Medical Money Management > Knowledge Centre > Reminder: Your annual Individual Savings Account (ISA) allowance is about to be reset

Reminder: Your annual Individual Savings Account (ISA) allowance is about to be reset

As we approach this year’s Budget on 16 March and the end of the current tax year on 05 April, it is always useful to take a look at the ISA situation and introduce a gentle reminder that this year’s contribution opportunity will soon be over.

ISAs continue to be a positive ‘tax wrapper’ for many people. Whilst individual circumstances will differ and they may not be suitable in all cases, they do provide attractive tax relief on your investments.

With that in mind, it is always worth reviewing your ISA contribution status at around the turn of the tax year. The amount you can contribute towards an ISA is limited to a finite amount each year. There is no ability to ‘roll over’ any unused portion of your ISA allowance to the next tax year, making it a true ‘when it’s gone, it’s gone’ tax benefit.

For the current tax year 2015-16 the ISA allowance is £15,240. This can be split in any way between a Cash ISA and a Stocks & Shares ISA. If you are unsure whether you have used this limit, how much of the limit you have used, or whether you should be contributing more to your ISA before the 05 April 2016 deadline, then please feel free to contact your Adviser.

The new ISA allowance, which begins on 06 April 2016, is also set at £15,240. This is because, after raising the limit several times over recent years, the government has elected to link future ISA allowance increases to the rate of inflation. As this has been at very low levels in the UK for some time now, the ISA allowance for 2016/17 will remain unchanged.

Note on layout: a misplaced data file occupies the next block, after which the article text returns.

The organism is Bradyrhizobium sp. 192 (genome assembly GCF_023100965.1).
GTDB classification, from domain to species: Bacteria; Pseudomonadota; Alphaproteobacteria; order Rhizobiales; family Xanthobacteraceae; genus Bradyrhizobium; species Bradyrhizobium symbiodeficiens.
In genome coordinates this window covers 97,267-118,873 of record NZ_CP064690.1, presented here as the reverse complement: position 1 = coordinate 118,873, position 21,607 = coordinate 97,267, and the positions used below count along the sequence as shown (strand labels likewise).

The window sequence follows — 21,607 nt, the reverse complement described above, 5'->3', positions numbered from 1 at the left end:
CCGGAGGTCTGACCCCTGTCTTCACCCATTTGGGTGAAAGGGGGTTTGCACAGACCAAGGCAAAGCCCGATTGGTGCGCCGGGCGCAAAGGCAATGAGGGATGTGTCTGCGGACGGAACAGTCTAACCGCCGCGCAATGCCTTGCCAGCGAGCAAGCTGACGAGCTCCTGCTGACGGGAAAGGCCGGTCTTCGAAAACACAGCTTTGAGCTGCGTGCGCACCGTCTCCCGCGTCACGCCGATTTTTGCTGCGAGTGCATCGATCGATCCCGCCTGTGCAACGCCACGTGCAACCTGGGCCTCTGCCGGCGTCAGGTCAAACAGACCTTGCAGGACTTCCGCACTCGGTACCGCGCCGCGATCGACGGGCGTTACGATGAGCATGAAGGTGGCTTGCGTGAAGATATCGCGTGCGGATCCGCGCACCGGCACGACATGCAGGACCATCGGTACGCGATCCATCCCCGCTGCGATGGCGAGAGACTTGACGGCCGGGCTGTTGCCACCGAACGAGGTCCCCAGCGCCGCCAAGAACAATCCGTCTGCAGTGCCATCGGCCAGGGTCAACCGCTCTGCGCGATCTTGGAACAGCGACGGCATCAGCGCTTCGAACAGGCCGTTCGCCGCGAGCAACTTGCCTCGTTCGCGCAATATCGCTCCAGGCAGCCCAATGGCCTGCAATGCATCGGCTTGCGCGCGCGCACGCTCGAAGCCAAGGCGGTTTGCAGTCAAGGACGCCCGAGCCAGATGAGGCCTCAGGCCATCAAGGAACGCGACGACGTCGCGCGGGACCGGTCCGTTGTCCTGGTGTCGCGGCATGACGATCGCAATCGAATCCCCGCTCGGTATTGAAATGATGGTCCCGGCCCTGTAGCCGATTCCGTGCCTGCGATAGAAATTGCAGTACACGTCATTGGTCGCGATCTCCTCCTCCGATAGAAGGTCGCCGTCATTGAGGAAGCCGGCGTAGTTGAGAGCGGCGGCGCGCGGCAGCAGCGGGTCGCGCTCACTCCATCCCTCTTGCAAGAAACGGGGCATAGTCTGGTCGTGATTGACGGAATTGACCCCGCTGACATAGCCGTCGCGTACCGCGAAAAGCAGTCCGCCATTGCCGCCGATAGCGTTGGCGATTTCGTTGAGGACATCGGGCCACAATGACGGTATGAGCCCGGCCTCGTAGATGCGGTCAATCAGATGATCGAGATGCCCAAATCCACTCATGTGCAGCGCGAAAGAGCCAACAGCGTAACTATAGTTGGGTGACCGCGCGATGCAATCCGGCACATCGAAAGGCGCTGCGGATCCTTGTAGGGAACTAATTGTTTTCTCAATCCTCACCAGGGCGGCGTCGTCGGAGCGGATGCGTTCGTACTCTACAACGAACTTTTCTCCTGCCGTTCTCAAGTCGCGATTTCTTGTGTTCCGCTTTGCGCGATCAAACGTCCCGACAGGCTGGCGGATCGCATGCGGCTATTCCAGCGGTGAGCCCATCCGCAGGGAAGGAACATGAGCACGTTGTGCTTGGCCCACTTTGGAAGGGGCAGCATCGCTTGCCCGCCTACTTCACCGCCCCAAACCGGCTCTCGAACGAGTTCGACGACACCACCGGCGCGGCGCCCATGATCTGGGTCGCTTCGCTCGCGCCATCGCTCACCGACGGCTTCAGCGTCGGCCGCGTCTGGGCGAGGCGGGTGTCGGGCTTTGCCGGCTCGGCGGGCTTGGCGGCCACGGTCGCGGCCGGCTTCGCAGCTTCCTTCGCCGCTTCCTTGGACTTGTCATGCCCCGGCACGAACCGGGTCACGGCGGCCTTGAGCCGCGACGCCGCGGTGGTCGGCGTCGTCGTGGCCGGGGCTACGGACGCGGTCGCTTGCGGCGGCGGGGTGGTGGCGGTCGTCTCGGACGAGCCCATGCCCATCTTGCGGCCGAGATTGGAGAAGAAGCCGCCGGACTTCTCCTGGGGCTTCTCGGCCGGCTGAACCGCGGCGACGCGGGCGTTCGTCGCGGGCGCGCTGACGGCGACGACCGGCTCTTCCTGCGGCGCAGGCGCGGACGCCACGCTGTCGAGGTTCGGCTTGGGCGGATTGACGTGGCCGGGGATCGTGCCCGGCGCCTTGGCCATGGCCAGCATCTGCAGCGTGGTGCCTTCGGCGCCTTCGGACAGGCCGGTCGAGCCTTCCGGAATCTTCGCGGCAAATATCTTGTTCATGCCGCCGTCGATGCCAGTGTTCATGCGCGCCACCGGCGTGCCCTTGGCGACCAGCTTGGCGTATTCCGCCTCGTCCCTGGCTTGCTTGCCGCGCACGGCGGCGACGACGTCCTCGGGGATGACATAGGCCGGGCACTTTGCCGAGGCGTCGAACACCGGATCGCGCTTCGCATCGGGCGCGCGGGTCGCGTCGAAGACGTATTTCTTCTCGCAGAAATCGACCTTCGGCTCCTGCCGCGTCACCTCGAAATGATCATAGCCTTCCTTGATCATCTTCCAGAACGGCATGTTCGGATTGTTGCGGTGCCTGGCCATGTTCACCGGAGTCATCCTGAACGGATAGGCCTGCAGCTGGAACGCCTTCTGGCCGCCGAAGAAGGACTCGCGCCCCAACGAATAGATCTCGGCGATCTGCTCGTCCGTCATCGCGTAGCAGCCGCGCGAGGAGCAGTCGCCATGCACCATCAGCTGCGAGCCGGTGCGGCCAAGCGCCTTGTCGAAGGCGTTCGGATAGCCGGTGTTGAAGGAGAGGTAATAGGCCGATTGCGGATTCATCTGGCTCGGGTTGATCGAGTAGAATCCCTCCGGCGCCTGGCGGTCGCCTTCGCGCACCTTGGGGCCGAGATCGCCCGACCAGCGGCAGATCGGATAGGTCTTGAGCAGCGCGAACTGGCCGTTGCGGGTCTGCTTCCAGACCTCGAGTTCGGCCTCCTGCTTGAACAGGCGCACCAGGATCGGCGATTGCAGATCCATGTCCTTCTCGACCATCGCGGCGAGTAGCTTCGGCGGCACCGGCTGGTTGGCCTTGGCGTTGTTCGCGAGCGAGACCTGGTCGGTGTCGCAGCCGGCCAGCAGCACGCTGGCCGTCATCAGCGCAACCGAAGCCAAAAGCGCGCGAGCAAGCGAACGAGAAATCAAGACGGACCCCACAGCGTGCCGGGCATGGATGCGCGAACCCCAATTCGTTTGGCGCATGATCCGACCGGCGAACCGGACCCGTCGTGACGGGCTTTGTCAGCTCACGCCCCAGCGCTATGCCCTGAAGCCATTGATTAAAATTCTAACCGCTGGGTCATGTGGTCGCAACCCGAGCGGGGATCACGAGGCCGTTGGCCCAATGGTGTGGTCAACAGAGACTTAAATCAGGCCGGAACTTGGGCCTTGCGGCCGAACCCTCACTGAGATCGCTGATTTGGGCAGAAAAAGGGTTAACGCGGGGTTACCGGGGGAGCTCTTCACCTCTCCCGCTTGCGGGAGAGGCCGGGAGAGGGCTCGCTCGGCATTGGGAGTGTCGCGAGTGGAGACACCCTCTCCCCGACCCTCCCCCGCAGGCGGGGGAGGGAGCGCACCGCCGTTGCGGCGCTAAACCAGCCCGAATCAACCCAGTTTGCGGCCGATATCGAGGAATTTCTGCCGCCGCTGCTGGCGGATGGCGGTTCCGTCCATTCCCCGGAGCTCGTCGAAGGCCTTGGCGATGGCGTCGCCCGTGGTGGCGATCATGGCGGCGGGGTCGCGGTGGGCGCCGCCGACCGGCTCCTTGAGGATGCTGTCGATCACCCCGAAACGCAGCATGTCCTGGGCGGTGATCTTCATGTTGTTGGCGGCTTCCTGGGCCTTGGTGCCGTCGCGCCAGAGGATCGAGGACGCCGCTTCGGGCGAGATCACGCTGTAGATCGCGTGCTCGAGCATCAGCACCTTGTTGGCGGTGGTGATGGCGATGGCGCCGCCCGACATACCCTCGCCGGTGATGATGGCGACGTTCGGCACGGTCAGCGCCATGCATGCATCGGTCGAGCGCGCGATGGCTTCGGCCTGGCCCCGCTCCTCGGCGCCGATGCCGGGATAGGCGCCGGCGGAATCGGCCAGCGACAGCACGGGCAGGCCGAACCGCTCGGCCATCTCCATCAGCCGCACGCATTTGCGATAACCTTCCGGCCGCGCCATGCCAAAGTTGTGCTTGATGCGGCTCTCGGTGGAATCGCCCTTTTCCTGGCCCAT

If you require any formal advice on ISA investment, or anything else related to your finances, then please do contact us here.

This article is for your general information and use only and is not intended to address your particular requirements.   Although endeavours have been made to provide accurate and timely information, there can be no guarantee that such information is accurate as of the date it is received or that it will continue to be accurate in the future.  No individual or company should act upon such information without receiving appropriate professional advice after a thorough examination of their particular situation.

Information is based on our current understanding of taxation legislation and regulations. Any level and bases of, and reliefs from, taxation are subject to change.

The value of investments and income from them may go down. You may not get back the original amount invested. Past performance is not a reliable indicator of future performance.